Among other initiatives, Samsung C&T is behind the construction of the sustainable house 'Green Tomorrow'. Photo: Samsung C&T

From Burj Khalifa to green cities of the future

Tuesday 10 Jun 14

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KyungHun Woo, Energy Analyst, Samsung C&T,
DTU and South Korea have forged strong ties in recent years—one such tie unites construction giant Samsung C&T with the Danish research project—CITIES. Meet Samsung’s man at DTU.

By Signe Gry Braad

In October last year, DTU signed a collaborative agreement with the South Korean construction giant Samsung C&T. A month later, the first tangible result of the agreement—KyungHun Woo, a C&T energy analyst normally specializing in construction—moved into his office at DTU Civil Engineering. Up until October 2014 he will work on the CITIES project whose aim is to create IT solutions for analysing, operating and developing integrated urban energy systems.

Samsung C&T is a true heavyweight in the building and construction sector—in particular in the Middle East and Asia. One of the most recent examples of their work is the world’s tallest building, Burj Khalifa, in Dubai.

However, Samsung C&T also has a greener side—as reflected in the sustainable house ‘Green Tomorrow’erected in the South Korean metropolis, Yongin—a building that has won numerous awards for its innovative design.

KyungHun Woo also explains that China—one of the biggest markets for Samsung C&T—is also driving interest in green construction technologies.

“In China, population growth is so great that the authorities are building whole new cities and the so-called smart cities are attracting a lot of interest. It is therefore vital that Samsung C&T keep pace with development so as not to fall behind competitors,” he says.

"There is substantial interest in so-called smart cities. It’s therefore important that Samsung C&T stays abreast of development in the area."
KyungHun Woo, Samsung C&T

DTU is leader
With this in mind, Samsung C&T has come to the right place, assesses Carsten Rode, professor and Head of Section at DTU Civil Engineering.

“In Denmark, we are experts when it comes energy-efficient construction. In fact, we are one of the global leaders in the field—and at DTU, we have developed extensive know-how in the field over the past 40 years. Naturally, this is knowledge Samsung wants us to share with them,” he says.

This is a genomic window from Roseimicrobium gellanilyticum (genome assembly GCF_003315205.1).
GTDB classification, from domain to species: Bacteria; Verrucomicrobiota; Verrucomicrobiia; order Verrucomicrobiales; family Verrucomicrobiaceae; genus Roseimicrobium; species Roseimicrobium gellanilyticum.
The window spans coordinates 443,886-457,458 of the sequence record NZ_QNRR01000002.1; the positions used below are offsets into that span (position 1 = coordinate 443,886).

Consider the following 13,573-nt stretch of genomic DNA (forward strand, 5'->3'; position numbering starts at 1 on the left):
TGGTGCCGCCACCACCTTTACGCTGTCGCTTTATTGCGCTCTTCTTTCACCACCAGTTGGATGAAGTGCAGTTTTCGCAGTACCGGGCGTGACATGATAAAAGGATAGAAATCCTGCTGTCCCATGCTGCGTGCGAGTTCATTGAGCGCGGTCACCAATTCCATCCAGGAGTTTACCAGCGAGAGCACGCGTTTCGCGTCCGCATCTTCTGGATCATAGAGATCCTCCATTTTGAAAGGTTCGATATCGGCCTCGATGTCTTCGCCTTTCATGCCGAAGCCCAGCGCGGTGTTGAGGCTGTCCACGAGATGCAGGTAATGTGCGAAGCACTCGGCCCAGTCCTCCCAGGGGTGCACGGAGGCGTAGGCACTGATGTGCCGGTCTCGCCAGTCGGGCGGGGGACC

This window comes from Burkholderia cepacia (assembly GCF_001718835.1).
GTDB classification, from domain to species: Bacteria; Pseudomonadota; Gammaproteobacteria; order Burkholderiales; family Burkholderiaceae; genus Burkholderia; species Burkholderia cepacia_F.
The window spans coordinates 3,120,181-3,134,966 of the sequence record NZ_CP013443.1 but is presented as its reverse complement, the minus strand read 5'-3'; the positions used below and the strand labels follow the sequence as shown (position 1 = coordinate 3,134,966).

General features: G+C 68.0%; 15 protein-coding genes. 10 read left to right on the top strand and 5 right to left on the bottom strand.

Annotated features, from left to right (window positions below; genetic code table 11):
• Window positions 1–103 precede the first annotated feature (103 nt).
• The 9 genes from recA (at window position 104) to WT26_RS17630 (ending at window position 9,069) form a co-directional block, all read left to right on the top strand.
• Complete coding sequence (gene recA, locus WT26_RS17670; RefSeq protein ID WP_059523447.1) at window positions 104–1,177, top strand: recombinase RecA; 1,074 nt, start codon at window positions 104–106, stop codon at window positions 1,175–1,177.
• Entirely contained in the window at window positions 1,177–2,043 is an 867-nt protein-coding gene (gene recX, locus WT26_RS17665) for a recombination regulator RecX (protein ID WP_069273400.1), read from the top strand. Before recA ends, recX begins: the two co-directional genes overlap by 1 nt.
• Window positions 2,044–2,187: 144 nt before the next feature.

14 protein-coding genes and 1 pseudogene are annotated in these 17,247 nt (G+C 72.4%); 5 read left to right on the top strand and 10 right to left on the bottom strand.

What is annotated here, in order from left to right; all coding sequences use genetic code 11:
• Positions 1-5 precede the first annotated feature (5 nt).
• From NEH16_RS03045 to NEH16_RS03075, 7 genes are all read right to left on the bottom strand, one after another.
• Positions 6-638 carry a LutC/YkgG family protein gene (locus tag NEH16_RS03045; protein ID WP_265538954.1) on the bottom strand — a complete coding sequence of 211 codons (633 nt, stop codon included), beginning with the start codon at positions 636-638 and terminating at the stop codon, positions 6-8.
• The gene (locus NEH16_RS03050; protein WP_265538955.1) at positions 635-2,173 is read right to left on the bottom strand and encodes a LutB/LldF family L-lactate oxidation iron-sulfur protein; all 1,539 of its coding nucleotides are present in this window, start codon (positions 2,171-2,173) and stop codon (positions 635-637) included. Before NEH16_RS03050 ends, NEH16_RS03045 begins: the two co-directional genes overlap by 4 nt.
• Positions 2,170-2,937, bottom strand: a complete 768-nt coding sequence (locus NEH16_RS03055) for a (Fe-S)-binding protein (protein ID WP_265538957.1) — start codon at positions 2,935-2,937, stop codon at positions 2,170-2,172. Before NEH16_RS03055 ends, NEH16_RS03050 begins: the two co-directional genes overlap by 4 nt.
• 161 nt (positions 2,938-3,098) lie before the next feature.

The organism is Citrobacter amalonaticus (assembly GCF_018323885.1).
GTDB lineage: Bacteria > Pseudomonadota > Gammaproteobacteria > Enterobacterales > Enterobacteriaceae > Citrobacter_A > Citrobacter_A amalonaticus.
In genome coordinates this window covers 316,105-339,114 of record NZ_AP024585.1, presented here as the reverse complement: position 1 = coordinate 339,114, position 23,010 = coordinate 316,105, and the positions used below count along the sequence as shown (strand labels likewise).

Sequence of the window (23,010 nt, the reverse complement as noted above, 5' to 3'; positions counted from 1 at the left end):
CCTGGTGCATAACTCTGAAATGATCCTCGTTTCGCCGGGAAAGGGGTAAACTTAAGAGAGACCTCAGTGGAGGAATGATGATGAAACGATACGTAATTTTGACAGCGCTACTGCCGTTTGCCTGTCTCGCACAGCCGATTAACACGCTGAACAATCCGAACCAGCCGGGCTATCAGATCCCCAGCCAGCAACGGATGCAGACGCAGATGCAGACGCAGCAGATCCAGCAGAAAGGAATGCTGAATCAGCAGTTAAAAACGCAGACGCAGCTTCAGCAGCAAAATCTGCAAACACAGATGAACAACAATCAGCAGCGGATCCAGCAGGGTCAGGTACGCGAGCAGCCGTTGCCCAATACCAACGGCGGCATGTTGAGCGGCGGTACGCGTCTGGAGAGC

The theory that DTU was carefully selected is corroborated by KyungHun Woo.

“Back in 2007, representatives from Samsung C&T visited numerous universities around the world and reached the conclusion that DTU was the best research partner in the area of sustainable construction.”

However, KyungHun Woo explains that the purpose of his residency at DTU is not to learn to solve the problems addressed by the CITIES projects.

“My time at DTU means that in future I can act as a kind of facilitator that knows who to contact at DTU in order to solve tasks associated with smart cities.”

While staff at DTU Byg are also pleased with collaboration, they would also like to see DTU traffic going the other way.

“I know that negotiations are underway to establish an internship agreement with Samsung C&T so that our talented DTU students can take up internships in South Korea. I’m sure this would benefit both parties,” says Carsten Rode.


Photo: Samsung C&T 

KyungHun on moving to Denmark

KyungHun Woo describes his experience of moving from Korea to Denmark.

What surprised you the most about DTU?
“In South Korea, a normal working day usually starts at 7 am and doesn’t end before 9.00 pm. In Denmark, people usually go home at five in the afternoon. I found that very surprising.”

Does that mean we are less productive in Denmark?
“I don’t think so—we just structure our work differently in South Korea. Here, most days are full of meetings so individual employees are interrupted in their work many times during the day. Personally, I think people work more effectively when there are fewer interruptions.”

What was the most difficult aspect of living in Denmark?
“It was a bit strange travelling by myself to a foreign country. But now my wife and children have joined me, which makes all the difference. And the red tape regarding working in Denmark has been a bit of a problem. It took six weeks before all the paperwork went through.”

How would you describe the shift from business to university?
“For me, there’s no major difference. I sat behind a desk in the research department in Korea so it’s really only the surroundings that have changed.”